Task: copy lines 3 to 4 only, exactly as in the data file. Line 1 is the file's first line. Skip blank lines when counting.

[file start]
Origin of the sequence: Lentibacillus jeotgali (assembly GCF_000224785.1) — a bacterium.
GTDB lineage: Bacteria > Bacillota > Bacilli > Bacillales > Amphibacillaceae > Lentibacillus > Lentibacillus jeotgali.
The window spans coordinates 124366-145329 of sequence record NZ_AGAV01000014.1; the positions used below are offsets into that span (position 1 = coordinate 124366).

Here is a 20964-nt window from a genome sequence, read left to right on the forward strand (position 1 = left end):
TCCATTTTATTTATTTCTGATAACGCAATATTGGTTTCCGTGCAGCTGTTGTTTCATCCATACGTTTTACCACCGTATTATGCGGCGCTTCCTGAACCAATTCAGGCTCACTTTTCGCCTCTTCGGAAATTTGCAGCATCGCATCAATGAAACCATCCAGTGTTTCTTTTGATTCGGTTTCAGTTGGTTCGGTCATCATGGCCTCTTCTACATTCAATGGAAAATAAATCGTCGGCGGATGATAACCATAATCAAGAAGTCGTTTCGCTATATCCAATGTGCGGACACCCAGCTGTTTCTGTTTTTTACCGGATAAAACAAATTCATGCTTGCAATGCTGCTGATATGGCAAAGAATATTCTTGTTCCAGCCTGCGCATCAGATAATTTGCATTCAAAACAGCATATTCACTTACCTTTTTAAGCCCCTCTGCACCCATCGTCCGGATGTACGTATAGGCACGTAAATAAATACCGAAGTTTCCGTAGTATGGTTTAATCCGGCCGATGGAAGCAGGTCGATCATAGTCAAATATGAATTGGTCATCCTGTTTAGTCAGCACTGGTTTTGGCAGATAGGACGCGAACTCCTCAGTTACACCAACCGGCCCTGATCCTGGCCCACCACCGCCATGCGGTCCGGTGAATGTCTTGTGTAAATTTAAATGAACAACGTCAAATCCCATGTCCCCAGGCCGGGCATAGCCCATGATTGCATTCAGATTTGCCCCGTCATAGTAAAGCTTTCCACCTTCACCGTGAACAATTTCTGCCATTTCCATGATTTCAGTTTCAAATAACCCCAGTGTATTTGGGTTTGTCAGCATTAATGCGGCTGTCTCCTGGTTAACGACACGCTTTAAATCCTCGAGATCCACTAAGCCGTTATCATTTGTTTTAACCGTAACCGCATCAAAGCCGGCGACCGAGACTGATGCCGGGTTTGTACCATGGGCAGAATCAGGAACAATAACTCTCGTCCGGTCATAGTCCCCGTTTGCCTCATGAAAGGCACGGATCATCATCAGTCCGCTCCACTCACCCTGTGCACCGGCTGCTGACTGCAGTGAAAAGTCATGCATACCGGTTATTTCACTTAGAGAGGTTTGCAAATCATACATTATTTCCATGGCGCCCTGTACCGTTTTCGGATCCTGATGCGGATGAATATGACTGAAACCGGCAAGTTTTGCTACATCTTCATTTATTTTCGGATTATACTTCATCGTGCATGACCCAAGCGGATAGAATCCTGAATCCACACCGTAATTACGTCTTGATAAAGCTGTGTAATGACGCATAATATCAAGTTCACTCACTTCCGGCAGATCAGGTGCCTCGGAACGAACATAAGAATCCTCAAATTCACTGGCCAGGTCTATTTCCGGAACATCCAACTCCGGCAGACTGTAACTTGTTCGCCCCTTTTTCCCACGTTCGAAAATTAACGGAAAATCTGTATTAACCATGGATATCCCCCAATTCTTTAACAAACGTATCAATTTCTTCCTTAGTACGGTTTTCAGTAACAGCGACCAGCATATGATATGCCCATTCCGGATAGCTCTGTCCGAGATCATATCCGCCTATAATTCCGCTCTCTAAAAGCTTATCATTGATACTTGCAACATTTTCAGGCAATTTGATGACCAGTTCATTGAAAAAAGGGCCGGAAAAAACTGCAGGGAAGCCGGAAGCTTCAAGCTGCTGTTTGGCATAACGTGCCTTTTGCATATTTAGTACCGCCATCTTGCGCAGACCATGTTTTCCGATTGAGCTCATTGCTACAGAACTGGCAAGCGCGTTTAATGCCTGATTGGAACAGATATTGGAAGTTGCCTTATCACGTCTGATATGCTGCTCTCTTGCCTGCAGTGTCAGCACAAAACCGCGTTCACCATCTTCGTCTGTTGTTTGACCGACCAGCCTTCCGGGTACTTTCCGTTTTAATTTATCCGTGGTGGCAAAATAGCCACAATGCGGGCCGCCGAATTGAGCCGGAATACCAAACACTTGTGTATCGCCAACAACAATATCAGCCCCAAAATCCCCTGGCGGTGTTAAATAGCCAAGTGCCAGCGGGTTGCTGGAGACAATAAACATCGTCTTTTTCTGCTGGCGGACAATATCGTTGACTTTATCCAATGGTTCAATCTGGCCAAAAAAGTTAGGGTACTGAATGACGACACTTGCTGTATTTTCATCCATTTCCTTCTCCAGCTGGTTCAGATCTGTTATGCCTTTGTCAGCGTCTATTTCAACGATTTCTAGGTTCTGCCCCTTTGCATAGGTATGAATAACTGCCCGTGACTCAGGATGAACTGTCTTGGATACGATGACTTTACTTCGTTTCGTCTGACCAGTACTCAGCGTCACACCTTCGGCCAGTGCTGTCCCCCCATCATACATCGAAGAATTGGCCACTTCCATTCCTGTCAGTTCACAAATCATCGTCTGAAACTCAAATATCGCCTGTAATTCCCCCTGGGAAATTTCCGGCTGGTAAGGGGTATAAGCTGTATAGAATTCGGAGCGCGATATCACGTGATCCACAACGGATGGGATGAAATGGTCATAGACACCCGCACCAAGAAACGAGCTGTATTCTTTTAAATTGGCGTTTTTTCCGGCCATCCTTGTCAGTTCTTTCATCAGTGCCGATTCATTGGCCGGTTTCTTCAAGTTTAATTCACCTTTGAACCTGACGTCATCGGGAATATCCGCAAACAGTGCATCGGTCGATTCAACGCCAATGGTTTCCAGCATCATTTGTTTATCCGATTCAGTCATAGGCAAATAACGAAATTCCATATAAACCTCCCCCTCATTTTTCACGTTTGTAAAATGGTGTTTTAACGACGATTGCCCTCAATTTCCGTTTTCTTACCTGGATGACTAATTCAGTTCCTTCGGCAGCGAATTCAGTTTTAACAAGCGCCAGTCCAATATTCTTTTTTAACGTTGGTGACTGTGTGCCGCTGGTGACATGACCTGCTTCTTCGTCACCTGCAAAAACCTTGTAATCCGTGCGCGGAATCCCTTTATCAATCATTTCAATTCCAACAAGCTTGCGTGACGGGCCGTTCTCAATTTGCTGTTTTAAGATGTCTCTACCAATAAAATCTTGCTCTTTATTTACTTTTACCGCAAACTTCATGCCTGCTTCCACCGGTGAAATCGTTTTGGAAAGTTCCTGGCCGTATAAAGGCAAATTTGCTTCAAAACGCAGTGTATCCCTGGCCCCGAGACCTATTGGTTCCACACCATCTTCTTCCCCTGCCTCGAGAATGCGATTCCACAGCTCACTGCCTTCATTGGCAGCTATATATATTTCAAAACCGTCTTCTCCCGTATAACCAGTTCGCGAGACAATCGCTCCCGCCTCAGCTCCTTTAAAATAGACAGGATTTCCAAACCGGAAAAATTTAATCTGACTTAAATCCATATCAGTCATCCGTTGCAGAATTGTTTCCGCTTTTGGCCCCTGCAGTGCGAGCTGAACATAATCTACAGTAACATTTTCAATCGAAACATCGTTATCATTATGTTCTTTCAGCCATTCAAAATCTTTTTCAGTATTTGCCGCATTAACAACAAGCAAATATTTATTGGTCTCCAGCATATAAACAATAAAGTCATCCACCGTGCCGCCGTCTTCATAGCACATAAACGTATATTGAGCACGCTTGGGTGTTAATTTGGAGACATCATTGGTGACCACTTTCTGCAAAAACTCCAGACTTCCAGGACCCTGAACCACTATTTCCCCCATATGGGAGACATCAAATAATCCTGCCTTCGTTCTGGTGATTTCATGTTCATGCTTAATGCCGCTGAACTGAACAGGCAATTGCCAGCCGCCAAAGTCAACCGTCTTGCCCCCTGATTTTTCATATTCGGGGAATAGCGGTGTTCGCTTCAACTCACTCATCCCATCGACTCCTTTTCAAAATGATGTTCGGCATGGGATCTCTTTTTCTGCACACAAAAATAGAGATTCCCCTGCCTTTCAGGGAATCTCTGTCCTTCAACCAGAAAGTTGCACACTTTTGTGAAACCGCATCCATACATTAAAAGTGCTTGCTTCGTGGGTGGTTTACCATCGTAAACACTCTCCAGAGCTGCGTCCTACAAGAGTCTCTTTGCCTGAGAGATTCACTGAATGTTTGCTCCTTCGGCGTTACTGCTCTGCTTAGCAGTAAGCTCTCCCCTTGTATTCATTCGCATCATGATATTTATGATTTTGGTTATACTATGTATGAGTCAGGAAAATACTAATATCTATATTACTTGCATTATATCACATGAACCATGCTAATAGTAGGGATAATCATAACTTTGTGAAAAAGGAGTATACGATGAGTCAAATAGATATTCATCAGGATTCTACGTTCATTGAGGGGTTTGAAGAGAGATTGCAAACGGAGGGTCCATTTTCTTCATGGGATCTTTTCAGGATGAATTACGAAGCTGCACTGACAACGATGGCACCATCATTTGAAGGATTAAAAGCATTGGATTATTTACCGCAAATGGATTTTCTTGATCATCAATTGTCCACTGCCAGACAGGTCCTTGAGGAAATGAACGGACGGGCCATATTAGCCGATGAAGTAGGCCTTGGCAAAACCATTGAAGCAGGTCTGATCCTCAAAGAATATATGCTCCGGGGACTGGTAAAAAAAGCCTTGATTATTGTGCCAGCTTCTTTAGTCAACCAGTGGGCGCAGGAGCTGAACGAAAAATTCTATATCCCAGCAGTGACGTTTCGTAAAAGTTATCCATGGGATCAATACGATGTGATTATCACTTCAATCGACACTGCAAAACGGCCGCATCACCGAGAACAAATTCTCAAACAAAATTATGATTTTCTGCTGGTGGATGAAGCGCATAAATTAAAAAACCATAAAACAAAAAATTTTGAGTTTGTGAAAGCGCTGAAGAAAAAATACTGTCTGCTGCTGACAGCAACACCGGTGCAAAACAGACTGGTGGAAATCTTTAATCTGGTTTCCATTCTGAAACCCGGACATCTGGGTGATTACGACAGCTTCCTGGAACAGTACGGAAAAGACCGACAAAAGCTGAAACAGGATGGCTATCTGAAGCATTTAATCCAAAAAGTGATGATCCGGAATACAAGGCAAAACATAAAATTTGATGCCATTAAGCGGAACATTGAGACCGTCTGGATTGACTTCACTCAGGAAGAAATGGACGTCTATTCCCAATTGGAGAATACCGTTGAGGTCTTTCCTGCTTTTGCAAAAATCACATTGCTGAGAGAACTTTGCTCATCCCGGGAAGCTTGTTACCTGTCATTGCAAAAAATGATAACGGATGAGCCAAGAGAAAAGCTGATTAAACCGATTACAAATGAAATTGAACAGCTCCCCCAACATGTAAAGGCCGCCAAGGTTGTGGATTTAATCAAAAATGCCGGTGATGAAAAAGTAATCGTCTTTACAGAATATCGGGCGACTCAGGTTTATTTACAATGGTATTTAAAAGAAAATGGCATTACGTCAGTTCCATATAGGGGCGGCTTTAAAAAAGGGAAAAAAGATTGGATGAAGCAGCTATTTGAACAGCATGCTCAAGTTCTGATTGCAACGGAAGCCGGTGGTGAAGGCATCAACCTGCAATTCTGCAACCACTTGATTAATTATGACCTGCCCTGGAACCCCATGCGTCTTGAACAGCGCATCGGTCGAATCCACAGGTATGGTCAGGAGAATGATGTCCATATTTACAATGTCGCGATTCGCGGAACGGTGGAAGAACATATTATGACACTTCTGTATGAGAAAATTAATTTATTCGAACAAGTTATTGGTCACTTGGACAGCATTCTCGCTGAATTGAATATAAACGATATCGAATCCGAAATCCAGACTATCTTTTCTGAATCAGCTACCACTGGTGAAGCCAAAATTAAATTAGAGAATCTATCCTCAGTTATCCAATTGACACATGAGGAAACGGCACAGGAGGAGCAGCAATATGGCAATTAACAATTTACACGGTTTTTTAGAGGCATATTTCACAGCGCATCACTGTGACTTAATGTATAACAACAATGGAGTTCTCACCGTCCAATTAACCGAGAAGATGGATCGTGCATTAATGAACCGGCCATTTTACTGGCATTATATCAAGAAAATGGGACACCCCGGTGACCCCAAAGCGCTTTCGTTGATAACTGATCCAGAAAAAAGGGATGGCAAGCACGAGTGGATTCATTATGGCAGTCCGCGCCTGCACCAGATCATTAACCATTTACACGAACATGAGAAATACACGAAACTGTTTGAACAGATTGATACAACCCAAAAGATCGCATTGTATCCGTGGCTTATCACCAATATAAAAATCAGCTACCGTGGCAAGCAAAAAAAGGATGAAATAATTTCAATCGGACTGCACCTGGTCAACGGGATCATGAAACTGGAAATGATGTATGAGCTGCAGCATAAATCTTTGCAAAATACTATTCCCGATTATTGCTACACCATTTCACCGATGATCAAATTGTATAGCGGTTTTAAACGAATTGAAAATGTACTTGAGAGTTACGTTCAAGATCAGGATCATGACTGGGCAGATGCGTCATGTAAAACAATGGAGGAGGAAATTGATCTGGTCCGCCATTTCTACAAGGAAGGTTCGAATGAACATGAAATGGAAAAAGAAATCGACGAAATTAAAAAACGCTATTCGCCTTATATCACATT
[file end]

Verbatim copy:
The window spans coordinates 124366-145329 of sequence record NZ_AGAV01000014.1; the positions used below are offsets into that span (position 1 = coordinate 124366).

Here is a 20964-nt window from a genome sequence, read left to right on the forward strand (position 1 = left end):